Tag: military spending cuts

Debate Needed on Nuclear Weapons Spending

Nuclear weapons have played a major role in U.S. force planning for many decades. But we have never had a thorough accounting of the total cost of these weapons, and we still don’t. (The best to date is probably this study by Stephen I. Schwartz and Deepti Choubey, but they don’t claim to capture every nickel spent on nuclear weapons.)

The Washington Post’s Glenn Kessler published a fact checker article earlier this week that challenged the claim that we would spend $700 billion on nuclear weapons over the next decade. Since then, other organizations have come forth to decry the lack of transparency within the nuclear weapons budget, and call for the government to do a much better job of documenting all of the costs associated with our many nuclear weapons programs. This would include an understanding of the full life-cycle costs for fissile material, warheads, and delivery vehicles, from design and development, to production, to retirement and waste removal and abatement. As with the rest of the Pentagon’s budget, which has never been subject to a complete audit of its assets and liabilities, the nuclear weapons portion (much of which resides in the Department of Energy) remains shrouded in secrecy.

I hope that the latest dust-up over what we are actually spending creates additional pressure on the bureaucracy to open up its books.

This an excerpted version of a longer post from “The Skeptics” at the National Interest.

Gauging the Mood of Congress on Military Spending

Amidst the wrangling over a debt deal between the White House and Congress, the most interesting movement pertains to military spending. Several reports today suggest that up to $700 billion in military spending cuts is under consideration, which would amount to a bit more than 10 percent less than current projections over the next 10 years. A more realistic bottom line might be $300 billion, which could be achieved by allowing the budget to grow at the rate of inflation (in other words, no real cuts in spending).

As always, the devil is in the details. From what baseline? Over what time period? Would the cuts apply only to the base DoD budget, or all national security spending, including the costs of the wars, as well as the budgets for the Departments of Homeland Security and Veterans Affairs? Most important is timing. If the savings are all backloaded in the out years, they may never materialize. Today’s budgets project spending out five or 10 years, and the “savings” really just amount to a new set of projections against that baseline. Plus, these agreements are rarely binding on future congresses; a different cast of characters will be responsible for passing DoD appropriations bills in 2018 or 2020.

One thing is clear, however. People here in Washington are now considering military spending cuts that they thought strategically unwise and politically impossible just a few years ago. And conservatives are joining in. South Carolina Republican Mick Mulvaney offered an amendment to the DoD budget appropriation bill that would have frozen spending at 2011 levels, a $17 billion cut below the amount voted out of committee. Meanwhile, three Democrats and three Republicans co-sponsored an amendment to cut the proposed increase in the FY 2012 budget in half, generating savings of $8.5 billion. The bad news for taxpayers is that both amendments failed. The good news is that some in the GOP are starting to match their rhetorical zeal for spending cuts with actual votes that do so; 43 Republicans voted for both measures. (h/t DSM)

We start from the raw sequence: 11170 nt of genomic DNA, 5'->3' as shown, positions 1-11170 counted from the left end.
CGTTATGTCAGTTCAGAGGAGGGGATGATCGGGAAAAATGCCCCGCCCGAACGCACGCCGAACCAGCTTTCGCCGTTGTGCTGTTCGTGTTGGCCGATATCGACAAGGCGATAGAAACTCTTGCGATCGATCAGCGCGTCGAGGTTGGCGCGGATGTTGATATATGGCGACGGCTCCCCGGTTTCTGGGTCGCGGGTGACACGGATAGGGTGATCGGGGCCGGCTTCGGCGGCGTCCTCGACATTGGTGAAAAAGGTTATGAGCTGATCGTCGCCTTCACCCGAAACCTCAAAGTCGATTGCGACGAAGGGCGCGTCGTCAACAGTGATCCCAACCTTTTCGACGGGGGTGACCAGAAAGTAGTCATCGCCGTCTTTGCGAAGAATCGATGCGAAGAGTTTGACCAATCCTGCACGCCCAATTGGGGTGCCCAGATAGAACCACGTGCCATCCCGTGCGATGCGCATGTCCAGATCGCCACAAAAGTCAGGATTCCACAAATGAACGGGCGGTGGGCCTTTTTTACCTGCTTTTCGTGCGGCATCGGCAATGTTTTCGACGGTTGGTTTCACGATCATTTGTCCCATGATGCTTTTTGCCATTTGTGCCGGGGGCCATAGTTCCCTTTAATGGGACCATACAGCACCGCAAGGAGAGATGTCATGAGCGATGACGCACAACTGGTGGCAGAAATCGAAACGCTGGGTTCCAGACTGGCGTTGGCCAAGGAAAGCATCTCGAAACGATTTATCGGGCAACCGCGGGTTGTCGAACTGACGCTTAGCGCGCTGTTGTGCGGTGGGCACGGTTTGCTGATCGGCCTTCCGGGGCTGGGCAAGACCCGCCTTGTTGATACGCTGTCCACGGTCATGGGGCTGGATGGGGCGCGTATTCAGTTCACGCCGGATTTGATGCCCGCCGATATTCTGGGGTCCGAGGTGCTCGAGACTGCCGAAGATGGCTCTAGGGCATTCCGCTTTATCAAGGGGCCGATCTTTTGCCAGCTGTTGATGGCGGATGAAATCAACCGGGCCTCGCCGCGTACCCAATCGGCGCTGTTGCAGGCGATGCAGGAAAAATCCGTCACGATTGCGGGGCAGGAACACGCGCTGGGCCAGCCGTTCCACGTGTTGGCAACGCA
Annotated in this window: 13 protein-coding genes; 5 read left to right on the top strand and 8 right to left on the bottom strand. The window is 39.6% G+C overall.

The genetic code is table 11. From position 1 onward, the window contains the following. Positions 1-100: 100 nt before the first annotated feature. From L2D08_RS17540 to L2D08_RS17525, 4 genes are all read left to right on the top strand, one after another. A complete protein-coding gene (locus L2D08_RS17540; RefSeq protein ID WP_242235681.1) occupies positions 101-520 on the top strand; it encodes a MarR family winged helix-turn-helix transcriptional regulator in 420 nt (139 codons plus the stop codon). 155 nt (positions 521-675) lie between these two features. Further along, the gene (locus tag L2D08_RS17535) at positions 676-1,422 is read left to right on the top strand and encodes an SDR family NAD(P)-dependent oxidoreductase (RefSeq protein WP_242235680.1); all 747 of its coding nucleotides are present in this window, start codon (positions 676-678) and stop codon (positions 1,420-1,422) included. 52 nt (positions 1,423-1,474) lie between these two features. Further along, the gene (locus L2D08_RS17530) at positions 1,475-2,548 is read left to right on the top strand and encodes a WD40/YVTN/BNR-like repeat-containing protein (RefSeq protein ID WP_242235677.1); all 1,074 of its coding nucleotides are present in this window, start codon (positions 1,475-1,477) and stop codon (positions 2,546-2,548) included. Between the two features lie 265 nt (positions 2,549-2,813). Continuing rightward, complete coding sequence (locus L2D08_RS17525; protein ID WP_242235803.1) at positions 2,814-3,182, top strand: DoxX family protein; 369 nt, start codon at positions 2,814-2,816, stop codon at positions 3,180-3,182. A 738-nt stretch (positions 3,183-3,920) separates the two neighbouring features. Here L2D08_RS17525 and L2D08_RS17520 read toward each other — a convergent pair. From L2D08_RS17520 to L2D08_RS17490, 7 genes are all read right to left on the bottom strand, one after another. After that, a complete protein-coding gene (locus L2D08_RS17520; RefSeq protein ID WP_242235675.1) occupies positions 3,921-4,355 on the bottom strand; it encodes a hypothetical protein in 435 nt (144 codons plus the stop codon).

It is no longer credible to declare military spending off limits in the search for savings, and most Americans understand that we can make significant cuts without undermining U.S. security (William Kristol being one of the predictable outliers).

I’ll hazard a prediction: I think that military spending in FY 2012 will be slightly less than President Obama initially requested, but still not less than will be spent in FY 2011 (in other words, they’re still only faking cuts).

To get real cuts, Washington is going to have to clear some things off the military’s plate. If we want a military that costs less, we have to ask it to do less. And I don’t see a lot of enthusiasm for that—yet. Starting a new war in Libya (and signaling that similar missions are in the military’s future) doesn’t help.

Perhaps the key will be to connect two seemingly disconnected dots: our subsidizing defense spending for other rich countries has allowed them to divert money to dubious social spending and a too-large public sector with too-generous pay and benefits. I don’t know how Republicans (or Democrats, for that matter) can go to their constituents and say they’re cutting popular programs here in the United States, and holding the line on the DoD’s budget, so that our European and East Asian allies can fend off cuts in their pensions and avoid taking responsibility for their own security.

For more, see the video after the jump.

Cross-posted from The National Interest.